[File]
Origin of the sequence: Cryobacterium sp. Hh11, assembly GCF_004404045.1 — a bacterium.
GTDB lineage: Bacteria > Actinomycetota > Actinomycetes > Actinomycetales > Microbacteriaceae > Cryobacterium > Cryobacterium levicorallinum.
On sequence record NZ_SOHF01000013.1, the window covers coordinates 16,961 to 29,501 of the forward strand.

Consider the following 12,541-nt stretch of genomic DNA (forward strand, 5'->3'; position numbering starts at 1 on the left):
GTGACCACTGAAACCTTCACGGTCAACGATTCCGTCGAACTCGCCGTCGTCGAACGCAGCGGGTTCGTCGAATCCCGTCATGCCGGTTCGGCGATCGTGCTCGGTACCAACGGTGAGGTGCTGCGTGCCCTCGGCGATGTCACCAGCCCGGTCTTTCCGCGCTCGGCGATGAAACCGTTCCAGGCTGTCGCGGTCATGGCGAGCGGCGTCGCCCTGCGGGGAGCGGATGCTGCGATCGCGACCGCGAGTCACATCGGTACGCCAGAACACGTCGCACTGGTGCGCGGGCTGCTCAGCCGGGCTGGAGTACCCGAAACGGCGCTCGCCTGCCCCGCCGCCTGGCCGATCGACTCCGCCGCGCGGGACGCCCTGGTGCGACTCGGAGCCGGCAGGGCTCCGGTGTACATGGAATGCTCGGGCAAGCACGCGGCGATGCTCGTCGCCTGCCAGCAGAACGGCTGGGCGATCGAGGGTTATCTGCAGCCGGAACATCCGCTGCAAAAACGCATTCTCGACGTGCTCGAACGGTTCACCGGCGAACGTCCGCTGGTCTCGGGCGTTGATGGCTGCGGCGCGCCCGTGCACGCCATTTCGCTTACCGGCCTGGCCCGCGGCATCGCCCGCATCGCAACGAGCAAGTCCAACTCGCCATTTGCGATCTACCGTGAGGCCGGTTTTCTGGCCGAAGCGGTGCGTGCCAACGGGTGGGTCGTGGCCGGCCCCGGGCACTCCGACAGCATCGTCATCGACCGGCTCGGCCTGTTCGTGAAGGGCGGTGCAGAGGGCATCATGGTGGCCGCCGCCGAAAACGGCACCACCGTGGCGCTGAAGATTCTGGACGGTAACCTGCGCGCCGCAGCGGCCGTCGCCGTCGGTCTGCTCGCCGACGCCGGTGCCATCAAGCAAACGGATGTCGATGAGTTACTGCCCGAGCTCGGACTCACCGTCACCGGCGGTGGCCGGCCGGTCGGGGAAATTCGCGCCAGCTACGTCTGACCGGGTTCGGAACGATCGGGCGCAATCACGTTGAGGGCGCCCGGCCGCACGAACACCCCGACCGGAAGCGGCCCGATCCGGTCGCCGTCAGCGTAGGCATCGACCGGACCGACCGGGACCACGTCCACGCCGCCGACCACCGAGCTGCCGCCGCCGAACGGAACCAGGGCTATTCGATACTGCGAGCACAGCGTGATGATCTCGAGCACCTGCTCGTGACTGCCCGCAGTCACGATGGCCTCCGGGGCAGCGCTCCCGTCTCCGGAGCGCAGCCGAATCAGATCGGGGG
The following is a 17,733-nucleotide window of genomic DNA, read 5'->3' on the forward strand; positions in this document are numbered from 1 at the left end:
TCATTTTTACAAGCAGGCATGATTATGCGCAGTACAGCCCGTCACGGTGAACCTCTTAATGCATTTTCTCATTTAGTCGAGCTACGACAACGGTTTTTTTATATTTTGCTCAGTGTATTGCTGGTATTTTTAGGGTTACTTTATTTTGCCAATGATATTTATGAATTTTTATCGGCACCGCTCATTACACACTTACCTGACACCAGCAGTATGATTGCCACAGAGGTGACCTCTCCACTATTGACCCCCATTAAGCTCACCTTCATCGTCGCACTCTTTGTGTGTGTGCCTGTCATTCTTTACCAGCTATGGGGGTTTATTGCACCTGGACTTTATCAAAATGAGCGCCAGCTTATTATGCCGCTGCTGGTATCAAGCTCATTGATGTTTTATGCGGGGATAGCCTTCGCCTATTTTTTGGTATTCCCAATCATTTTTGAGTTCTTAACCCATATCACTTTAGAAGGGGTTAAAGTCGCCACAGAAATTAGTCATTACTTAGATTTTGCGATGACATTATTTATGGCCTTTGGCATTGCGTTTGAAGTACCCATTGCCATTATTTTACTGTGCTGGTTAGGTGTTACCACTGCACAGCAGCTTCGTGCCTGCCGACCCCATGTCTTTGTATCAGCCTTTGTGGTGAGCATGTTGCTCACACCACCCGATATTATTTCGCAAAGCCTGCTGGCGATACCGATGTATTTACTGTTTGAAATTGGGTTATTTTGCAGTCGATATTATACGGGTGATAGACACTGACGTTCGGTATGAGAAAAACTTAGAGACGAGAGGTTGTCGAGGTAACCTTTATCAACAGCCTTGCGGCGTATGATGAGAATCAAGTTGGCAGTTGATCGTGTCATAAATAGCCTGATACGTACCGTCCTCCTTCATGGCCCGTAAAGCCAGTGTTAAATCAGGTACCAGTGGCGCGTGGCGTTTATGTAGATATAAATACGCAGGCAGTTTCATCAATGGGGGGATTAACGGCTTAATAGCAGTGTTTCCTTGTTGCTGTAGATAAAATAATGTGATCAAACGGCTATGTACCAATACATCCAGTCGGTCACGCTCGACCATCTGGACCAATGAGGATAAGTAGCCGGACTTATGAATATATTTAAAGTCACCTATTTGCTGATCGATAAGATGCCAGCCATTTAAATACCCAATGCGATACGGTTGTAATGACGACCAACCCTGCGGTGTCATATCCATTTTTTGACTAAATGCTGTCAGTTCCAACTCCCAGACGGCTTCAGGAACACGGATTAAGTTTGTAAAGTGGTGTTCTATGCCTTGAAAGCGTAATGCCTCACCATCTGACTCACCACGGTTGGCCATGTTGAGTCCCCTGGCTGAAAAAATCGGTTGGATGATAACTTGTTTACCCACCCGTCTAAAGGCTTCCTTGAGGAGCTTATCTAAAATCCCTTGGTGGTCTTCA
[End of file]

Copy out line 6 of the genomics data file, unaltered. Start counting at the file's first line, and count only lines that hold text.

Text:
The following is a 17,733-nucleotide window of genomic DNA, read 5'->3' on the forward strand; positions in this document are numbered from 1 at the left end: